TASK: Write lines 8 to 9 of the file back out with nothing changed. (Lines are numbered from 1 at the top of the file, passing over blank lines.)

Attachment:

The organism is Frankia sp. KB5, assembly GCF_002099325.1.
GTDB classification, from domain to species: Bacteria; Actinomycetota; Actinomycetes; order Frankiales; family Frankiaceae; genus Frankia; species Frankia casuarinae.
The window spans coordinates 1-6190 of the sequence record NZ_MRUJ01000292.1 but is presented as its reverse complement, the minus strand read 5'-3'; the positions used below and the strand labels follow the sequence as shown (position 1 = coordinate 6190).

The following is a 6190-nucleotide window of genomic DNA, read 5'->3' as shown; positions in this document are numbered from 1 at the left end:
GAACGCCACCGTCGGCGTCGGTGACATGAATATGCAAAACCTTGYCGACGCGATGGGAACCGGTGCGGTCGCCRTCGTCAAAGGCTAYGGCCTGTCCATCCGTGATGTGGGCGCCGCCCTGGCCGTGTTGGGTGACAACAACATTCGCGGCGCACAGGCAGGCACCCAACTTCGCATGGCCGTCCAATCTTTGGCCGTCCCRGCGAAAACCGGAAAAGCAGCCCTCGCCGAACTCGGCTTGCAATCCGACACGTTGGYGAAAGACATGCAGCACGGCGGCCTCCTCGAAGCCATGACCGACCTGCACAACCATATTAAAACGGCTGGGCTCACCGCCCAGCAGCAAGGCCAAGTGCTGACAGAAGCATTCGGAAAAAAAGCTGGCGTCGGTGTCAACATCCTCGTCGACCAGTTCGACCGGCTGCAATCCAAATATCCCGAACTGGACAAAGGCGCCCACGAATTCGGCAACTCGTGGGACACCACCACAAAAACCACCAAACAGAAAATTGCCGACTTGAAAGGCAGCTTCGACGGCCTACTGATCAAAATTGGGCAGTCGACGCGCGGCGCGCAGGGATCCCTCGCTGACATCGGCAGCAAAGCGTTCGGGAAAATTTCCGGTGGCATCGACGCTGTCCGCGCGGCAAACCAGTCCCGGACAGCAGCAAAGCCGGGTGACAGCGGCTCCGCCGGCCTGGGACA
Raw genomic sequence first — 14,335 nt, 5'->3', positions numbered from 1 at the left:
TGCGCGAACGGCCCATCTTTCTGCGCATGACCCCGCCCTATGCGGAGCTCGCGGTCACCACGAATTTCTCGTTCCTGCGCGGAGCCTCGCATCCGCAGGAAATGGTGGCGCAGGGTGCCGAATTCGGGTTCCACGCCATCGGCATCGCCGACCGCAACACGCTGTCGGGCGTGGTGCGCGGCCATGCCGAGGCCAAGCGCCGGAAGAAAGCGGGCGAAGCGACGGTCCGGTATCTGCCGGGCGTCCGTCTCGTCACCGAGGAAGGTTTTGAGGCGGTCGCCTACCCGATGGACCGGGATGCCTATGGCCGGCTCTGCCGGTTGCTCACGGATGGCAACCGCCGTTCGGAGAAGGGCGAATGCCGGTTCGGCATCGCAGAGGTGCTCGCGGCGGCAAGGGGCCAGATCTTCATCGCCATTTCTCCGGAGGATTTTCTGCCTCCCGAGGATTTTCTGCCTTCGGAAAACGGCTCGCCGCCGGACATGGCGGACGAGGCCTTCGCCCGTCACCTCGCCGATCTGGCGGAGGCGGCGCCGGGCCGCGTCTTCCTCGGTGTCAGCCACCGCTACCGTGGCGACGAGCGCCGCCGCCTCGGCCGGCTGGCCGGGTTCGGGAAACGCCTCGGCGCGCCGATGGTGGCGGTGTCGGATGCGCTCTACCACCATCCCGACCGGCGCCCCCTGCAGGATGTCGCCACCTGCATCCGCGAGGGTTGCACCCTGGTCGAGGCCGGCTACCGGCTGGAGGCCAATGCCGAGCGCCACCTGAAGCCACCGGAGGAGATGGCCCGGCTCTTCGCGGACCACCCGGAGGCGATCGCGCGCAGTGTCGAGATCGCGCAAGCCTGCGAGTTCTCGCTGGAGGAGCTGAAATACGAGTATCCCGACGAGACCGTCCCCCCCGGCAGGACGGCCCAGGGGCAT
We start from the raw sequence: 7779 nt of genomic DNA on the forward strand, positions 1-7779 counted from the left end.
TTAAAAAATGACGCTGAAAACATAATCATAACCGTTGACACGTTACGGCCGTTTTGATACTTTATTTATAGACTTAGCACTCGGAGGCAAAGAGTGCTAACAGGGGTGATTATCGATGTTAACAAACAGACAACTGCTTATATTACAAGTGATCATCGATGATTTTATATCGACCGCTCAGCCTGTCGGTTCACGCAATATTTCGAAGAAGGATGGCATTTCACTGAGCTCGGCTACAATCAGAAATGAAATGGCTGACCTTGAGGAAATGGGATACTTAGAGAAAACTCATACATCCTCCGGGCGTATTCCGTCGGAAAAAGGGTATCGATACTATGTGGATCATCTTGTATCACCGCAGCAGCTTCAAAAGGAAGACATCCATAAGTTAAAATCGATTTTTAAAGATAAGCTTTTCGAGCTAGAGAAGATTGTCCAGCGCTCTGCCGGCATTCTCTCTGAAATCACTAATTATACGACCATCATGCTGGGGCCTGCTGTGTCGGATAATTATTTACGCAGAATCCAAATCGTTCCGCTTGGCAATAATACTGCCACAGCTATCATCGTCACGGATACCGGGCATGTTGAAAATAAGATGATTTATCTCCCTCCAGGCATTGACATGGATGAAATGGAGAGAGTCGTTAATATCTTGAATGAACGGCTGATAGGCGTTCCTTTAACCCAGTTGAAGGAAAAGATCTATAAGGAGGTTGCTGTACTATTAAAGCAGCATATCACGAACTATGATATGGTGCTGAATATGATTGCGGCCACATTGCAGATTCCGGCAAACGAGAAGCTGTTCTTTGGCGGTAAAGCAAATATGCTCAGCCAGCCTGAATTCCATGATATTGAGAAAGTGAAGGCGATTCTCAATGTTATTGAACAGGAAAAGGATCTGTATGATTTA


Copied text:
We start from the raw sequence: 7779 nt of genomic DNA on the forward strand, positions 1-7779 counted from the left end.
TTAAAAAATGACGCTGAAAACATAATCATAACCGTTGACACGTTACGGCCGTTTTGATACTTTATTTATAGACTTAGCACTCGGAGGCAAAGAGTGCTAACAGGGGTGATTATCGATGTTAACAAACAGACAACTGCTTATATTACAAGTGATCATCGATGATTTTATATCGACCGCTCAGCCTGTCGGTTCACGCAATATTTCGAAGAAGGATGGCATTTCACTGAGCTCGGCTACAATCAGAAATGAAATGGCTGACCTTGAGGAAATGGGATACTTAGAGAAAACTCATACATCCTCCGGGCGTATTCCGTCGGAAAAAGGGTATCGATACTATGTGGATCATCTTGTATCACCGCAGCAGCTTCAAAAGGAAGACATCCATAAGTTAAAATCGATTTTTAAAGATAAGCTTTTCGAGCTAGAGAAGATTGTCCAGCGCTCTGCCGGCATTCTCTCTGAAATCACTAATTATACGACCATCATGCTGGGGCCTGCTGTGTCGGATAATTATTTACGCAGAATCCAAATCGTTCCGCTTGGCAATAATACTGCCACAGCTATCATCGTCACGGATACCGGGCATGTTGAAAATAAGATGATTTATCTCCCTCCAGGCATTGACATGGATGAAATGGAGAGAGTCGTTAATATCTTGAATGAACGGCTGATAGGCGTTCCTTTAACCCAGTTGAAGGAAAAGATCTATAAGGAGGTTGCTGTACTATTAAAGCAGCATATCACGAACTATGATATGGTGCTGAATATGATTGCGGCCACATTGCAGATTCCGGCAAACGAGAAGCTGTTCTTTGGCGGTAAAGCAAATATGCTCAGCCAGCCTGAATTCCATGATATTGAGAAAGTGAAGGCGATTCTCAATGTTATTGAACAGGAAAAGGATCTGTATGATTTA